Wednesday, April 15, 2015

In Tennessee, What Happens if a Limb from Your Neighbor's Tree Falls Onto Your Property?

It's spring time in Tennessee and another storm passes through town. As the sun peeks through your windows, you walk outside. Taking in the sunshine, you notice that your brand new car has a large tree limb stuck right through the middle of the windshield. Panicked, you look around to find out where the tree limb came from. You discover that your neighbor’s tree is missing several branches and limbs and that, sure enough, one of those limbs is wedged in your windshield.
You knock on your neighbor’s door so the two of you can discuss the situation like adults, but your neighbor tells you to go fly a kite. What should you do next?
There are several questions woven into this set of facts. Does it matter if the tree is dead or alive? Does it matter if your neighbor knew whether the tree was dead or alive? Does it matter if the tree was entirely on your neighbor’s property or whether the tree partially encroached on your property?
These questions have been addressed in some way or another by Tennessee Appellate Courts. In the recent case of Russell v. Claridy, 2013 WL 655235, a tree from a neighbor’s property fell and caused damage to Ms. Cindy Russell’s 2005 Dodge Caravan.
The Russell Court addressed the question of whether a landowner is liable for damage caused by a healthy tree on his property that is felled by an act of God. The Court found that the defendant’s tree was healthy prior to the thunderstorm that caused it to fall. Because the Court found no evidence that the tree encroached on Ms. Russell’s property and no evidence that the tree “presented an imminent danger of harm to her property prior to the storm that caused the tree to fall,” the Court held that the neighbor was not liable for damage caused by the tree because he was not on notice that the tree might fall.
It appears from this decision that if a healthy tree or limb from your neighbor’s property, which does not encroach on your property, causes damage to your property, then your neighbor may not be responsible for the damage because your neighbor was not on notice that the tree might fall.
However, if your neighbor’s tree is dead or decaying and your neighbor knows or has reason to know of that condition, then your neighbor may be responsible for any damage that the tree causes to your property. Cases involving dead or decaying trees are analyzed under ordinary negligence principles, in which liability often turns on whether landowner was on notice that the tree might fall.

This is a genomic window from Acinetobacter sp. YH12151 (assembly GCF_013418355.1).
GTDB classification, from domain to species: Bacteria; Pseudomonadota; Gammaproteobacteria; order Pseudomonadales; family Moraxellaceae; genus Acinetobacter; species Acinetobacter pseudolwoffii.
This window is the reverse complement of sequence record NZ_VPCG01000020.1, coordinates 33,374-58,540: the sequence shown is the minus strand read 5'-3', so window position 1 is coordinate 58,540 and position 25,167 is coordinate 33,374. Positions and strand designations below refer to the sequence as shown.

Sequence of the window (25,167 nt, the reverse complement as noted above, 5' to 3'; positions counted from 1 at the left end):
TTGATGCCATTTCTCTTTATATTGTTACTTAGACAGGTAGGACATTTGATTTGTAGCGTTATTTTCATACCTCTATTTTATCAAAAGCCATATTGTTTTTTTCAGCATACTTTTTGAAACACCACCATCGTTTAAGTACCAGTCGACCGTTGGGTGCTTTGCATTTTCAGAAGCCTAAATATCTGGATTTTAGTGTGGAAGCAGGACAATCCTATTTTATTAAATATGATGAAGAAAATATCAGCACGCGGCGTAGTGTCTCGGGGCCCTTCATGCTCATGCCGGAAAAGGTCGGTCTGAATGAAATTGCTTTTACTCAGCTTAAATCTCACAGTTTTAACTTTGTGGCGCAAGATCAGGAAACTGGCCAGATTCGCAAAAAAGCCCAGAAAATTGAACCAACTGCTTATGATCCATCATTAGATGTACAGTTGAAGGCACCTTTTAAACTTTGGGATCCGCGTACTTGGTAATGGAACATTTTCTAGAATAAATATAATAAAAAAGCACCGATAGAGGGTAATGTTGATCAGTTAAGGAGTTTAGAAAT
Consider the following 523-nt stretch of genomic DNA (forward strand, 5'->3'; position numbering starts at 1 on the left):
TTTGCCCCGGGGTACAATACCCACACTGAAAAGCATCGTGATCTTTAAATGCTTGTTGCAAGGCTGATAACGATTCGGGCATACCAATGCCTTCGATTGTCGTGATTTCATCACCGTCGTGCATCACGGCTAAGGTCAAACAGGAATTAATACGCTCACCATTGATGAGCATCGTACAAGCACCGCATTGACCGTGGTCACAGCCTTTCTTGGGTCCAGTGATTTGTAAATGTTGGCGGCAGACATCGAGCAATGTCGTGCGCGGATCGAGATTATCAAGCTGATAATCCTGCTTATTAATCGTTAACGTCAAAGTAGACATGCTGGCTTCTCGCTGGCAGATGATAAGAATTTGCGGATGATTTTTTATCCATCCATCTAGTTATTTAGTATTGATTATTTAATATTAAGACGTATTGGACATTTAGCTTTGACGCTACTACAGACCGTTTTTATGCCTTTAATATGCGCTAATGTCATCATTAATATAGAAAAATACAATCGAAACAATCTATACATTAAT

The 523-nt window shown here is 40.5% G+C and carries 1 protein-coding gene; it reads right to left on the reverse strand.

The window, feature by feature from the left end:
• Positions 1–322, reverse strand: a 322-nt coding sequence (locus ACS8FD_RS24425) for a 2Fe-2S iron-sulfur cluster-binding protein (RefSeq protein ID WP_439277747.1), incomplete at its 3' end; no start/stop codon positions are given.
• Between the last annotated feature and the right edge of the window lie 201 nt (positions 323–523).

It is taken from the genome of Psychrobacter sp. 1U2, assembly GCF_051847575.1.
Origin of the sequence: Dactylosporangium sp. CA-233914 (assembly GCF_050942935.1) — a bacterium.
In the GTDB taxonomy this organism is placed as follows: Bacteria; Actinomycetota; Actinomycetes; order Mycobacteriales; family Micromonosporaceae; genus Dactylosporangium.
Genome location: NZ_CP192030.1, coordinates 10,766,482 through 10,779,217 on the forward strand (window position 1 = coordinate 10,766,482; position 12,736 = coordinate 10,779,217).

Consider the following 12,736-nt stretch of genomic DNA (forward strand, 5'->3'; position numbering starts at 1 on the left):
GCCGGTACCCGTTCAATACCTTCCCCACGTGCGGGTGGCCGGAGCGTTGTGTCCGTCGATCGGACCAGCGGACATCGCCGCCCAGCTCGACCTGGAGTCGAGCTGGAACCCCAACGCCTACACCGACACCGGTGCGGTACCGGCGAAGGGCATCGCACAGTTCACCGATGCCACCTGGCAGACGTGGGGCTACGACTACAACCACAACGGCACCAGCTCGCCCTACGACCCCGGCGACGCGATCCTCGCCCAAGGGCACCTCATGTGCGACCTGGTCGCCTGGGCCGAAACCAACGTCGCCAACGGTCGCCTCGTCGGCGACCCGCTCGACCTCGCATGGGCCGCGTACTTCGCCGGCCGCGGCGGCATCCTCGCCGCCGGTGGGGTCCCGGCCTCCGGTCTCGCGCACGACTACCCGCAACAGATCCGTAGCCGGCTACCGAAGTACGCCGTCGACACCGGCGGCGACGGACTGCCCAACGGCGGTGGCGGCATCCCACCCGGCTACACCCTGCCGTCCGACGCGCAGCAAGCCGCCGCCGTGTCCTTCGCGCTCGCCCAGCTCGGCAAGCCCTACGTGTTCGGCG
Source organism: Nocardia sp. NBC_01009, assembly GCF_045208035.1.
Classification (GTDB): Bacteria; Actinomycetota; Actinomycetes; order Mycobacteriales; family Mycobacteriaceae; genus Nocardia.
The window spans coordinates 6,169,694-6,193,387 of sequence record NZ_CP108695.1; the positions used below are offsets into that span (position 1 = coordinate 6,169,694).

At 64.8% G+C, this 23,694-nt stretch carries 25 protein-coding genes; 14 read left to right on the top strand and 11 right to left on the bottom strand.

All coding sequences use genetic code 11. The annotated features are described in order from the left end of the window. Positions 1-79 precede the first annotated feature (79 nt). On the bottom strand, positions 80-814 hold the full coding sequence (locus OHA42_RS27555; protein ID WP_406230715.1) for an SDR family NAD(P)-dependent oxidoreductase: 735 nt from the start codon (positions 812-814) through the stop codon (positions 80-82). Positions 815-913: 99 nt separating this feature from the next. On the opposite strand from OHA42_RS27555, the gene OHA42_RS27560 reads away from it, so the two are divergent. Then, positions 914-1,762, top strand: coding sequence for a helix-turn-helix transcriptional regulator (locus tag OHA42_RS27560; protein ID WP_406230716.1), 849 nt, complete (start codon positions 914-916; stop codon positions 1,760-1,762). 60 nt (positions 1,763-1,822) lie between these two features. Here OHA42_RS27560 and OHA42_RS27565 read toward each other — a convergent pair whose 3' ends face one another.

In Lane v. Curry, 92 S.W.3d 355 (Tenn. 2002), the plaintiff, Ms. Gloria Lane owned a house located next door to a house owned by the defendant, W.J. Curry & Sons. The defendant had three large and healthy oak trees located on its property near Ms. Lane’s home. The trees were much taller than either house houses and had limbs that hung over Ms. Lane’s house. At some point, a large limb from one of the defendant's trees located between the parties' houses broke off and fell through the plaintiff's roof, attic, and kitchen ceiling, causing rainwater to leak into the interior of her home.
The Lane Court addressed the question of whether an individual is entitled to cut a neighbor’s tree limbs if they are encroaching on your property and whether the neighbor is liable for any damage caused by trees that encroached on your property. Historically, Tennessee has followed the “self help” theory, which allows a property owner to remove any trees or limbs that encroach on his property. In Lane, however, the Court adopted “the Hawaii approach,” which holds that living trees and plants, which are ordinarily not nuisances, can become nuisances when they either cause actual harm or pose an imminent danger of actual harm to neighboring property. When such trees become nuisances, other landowners can seek appropriate remedies. The Court made sure to clarify, however, that it did not change existing case law that a landowner may, at his own expense, cut away encroaching vegetation to the property line whether or not the encroaching vegetation constitutes a nuisance.
It appears from this decision that if a tree or limb from your neighbor’s property, either healthy or unhealthy, is encroaching on your property, then you are entitled, through self help, to remove the encroachment at your own cost. If the tree or limb then causes damage to your property, the cases described above indicate that your neighbor’s liability will hinge on whether the tree or limb in question was a nuisance and/or whether your neighbor knew of the nuisance.

DISCLAIMER: This post is provided for informational purposes only. This is not legal advice and does not establish an attorney-client relationship between the author and any reader. I have studied the law on these issues and feel that I have a strong understanding of such issues. However, we live in a day and time where it seems like everyone is looking to sue. Therefore, consult with a lawyer prior to cutting or otherwise removing any tree or limb from neighboring land that you believe is encroaching on your property.

No comments:

Post a Comment